My companion’s eyes bugged out in a Looney Tunes SPROING!! when we stepped into a Colorado marijuana store with product samples arrayed across the counter.
This can’t be legal, she said. Ah, but it is.
I was less thunderstruck having seen something similar while on assignment in Amsterdam where sidewalk shop windows display sex for sale while the scent of craft buds pools behind the doors of coffee shops across the city.
A few months before the trip to Colorado, we were visiting the west coast of Oregon on the day recreational marijuana became legal there. You could now have 8 ounces and four plants at home and 1 ounce on you while out and about. Voters in a statewide referendum made the change effective July 1 although it took a little political magic to start sales in October instead of sometime next year.
“I went downtown after the midnight legalization, and there were like 3,000 people there,” we overheard a Portland guy strolling a beach town say on July 4. The Portland paper reported two women working for a marijuana grower were passing out joints at the spontaneous party to “share the love.”
Until retailing began, Oregonians did what they’d been doing: grow their own, troll the black market or cross the Columbia River to shop the legal retail stores in Washington. Not surprisingly, the four most-profitable pot shops feeding Washington tax streams spread along the Columbia near the Interstate 5 bridge.
Here’s a little secret: The War on Drugs is over, and the Prohibitionists lost. The shooting won’t stop soon, and there will be more casualties. But we’ve tipped the tipping point with logic beginning to outdistance 80 years of hysteria especially as it applies to pot.
We actually lost this war early on when tough-on-crime politicians hijacked an issue of personal freedom and public health for their own gain. Take Nixon & Reagan et. al. trashing hippie hopheads and ghetto junkies to win votes at little political cost. Never mind social costs or enabling criminal enterprises currently dosing communities with abundant and affordable chemistry from meth to spice to pills pilfered from mommy and daddy.
Their rhetoric also encouraged voters to move along, nothing to see here, at least until white kids in Albuquerque’s better neighborhoods started dropping from heroin overdoses.
Maybe I’m being paranoid as I set my reefer down.
If there’s a war on drugs going on, how come they’re they all around?
But we’re winning the war on drugs; we’re winning the war on drugs.
Praise the Lord and pass the bong, we’re winning the war on drugs.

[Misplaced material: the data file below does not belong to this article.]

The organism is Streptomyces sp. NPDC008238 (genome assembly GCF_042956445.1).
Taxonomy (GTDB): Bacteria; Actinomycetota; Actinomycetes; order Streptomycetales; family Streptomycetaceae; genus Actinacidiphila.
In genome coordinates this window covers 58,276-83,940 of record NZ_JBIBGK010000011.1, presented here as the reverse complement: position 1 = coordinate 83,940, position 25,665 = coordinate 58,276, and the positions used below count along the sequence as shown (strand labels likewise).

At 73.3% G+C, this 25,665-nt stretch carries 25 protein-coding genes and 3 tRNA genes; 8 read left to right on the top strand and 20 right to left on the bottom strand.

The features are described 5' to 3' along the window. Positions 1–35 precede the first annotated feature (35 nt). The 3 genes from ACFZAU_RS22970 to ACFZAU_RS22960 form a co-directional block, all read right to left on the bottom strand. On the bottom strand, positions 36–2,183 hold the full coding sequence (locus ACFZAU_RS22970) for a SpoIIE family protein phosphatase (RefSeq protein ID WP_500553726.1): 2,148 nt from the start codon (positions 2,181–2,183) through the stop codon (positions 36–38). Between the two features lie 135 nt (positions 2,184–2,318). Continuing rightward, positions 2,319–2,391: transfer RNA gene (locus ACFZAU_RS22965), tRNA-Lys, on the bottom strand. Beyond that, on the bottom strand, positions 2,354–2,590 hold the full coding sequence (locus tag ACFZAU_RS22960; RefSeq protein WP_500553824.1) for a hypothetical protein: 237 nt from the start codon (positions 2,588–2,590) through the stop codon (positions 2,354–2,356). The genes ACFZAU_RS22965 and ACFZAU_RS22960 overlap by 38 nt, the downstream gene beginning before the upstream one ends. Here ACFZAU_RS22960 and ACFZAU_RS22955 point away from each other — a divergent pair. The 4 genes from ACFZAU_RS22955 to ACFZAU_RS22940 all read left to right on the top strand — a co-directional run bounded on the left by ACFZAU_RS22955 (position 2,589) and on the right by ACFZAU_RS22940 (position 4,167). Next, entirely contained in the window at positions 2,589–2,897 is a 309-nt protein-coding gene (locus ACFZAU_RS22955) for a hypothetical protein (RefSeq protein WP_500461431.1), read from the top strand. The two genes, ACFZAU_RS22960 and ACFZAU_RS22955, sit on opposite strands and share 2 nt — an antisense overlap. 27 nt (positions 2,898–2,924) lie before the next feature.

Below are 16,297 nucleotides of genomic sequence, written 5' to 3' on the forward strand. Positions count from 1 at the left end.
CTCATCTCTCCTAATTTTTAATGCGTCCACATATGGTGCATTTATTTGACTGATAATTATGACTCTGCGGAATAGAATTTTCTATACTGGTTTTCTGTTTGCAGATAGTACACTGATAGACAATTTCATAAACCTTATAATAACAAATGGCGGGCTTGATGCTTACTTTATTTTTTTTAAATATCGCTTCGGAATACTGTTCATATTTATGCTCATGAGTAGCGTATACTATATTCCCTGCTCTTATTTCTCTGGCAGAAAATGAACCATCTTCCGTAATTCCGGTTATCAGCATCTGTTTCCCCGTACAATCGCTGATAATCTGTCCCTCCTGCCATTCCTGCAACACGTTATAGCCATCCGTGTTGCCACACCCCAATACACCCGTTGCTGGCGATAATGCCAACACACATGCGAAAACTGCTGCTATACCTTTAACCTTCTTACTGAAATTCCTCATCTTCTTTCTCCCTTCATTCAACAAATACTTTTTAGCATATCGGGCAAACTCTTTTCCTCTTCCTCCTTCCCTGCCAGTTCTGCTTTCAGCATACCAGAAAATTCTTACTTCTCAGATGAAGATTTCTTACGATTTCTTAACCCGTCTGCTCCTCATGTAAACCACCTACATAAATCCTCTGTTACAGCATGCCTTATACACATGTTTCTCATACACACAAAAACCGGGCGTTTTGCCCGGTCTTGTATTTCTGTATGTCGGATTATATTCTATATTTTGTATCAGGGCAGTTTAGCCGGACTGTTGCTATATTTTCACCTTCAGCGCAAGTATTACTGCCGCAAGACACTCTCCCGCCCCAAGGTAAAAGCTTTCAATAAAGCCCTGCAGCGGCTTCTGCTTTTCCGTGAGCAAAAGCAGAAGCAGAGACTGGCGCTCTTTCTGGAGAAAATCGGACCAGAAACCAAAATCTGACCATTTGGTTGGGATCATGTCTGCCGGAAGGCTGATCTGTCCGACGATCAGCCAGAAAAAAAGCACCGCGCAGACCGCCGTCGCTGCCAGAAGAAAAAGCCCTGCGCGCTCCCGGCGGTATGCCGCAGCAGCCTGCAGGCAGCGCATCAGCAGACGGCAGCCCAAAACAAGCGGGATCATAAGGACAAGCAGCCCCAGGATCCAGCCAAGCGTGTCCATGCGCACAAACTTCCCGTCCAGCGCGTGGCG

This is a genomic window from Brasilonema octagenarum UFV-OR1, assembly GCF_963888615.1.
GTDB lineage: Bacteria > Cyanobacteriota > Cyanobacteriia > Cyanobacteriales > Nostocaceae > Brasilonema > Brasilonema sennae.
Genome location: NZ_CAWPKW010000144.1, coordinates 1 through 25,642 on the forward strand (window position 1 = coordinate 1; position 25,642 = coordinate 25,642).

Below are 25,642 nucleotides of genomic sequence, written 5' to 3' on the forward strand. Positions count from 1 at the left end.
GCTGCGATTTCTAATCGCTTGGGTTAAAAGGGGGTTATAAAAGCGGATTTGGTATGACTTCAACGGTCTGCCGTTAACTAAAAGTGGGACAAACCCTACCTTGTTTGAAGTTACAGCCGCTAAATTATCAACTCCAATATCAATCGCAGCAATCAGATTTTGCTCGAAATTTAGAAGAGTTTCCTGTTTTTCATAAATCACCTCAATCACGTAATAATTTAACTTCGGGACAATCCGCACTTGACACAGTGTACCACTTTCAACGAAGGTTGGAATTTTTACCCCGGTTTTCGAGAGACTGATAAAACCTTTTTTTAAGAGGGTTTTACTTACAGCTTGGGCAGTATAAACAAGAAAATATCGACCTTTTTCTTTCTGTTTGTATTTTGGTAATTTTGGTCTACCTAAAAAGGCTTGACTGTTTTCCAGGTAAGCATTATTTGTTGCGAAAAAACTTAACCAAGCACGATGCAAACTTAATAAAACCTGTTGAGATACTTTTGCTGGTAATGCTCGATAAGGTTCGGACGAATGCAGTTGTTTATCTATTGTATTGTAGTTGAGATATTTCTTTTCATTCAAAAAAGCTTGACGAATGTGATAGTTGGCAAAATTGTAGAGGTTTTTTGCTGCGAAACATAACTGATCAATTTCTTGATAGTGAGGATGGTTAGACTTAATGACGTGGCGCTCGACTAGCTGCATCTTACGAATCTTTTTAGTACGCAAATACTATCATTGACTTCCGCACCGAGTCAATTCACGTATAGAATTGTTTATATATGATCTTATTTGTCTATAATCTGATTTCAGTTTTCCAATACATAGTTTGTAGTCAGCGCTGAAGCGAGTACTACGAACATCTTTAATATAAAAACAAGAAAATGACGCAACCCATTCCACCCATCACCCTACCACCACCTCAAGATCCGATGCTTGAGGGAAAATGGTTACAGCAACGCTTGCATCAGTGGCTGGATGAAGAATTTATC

— Asylum Street Spankers, 2008.
Reagan, 104 today if he were still around, could have imbibed in illegal liquor during Prohibition as a huge number of citizens did up and down the class and race spectra. Nixon, who’d be 102, maybe abstained since he was raised Quaker, his father’s drinking caused problems at home, and he was a student at a Quaker college when liquor became legal again after nearly 13 corrupting years. Nixon would make up for that omission later in the White House.
Drinkers or not, they certainly knew if there’s money, especially big money, to be made by flouting an unrealistic and broadly unpopular law, smugglers will do their duty. If the United States learned that lesson in the 1920s, we quickly forgot it.
With Prohibition’s abrupt end in Dec. 1933, it’s easy to connect the dots from the federal anti-booze bureaucracy to the anti-drug bureaucracy formed a few years later. Propaganda turned marijuana into the killer weed invading from Mexico to rape and pillage anglo America, and so the war began. Honest criminals, meaning the Mafia, generally steered clear of drugs until the old codes broke down and they became simply another player among the cartels and freelancers.
On one side you’ve got a bunch of paranoid, schizophrenic idiots trying to break the law, and on the other side you’ve got a bunch of paranoid, schizophrenic idiots trying to enforce the law. If they keep talking about a drug war, they’ll have one.
— Ted Johnston, marijuana smuggler, Las Cruces, N.M., interviewed 1983.
Smuggler’s Cove on the Oregon coast earned its name during liquor Prohibition when savvy cabals in British Columbia dispatched legal Canadian whiskey and Scotch by the boatload south into innumerable sheltered beaches all the way to California. A go-fast boat, a prearranged signal, and the rumrunner offloads and speeds back to the mother ship unmolested.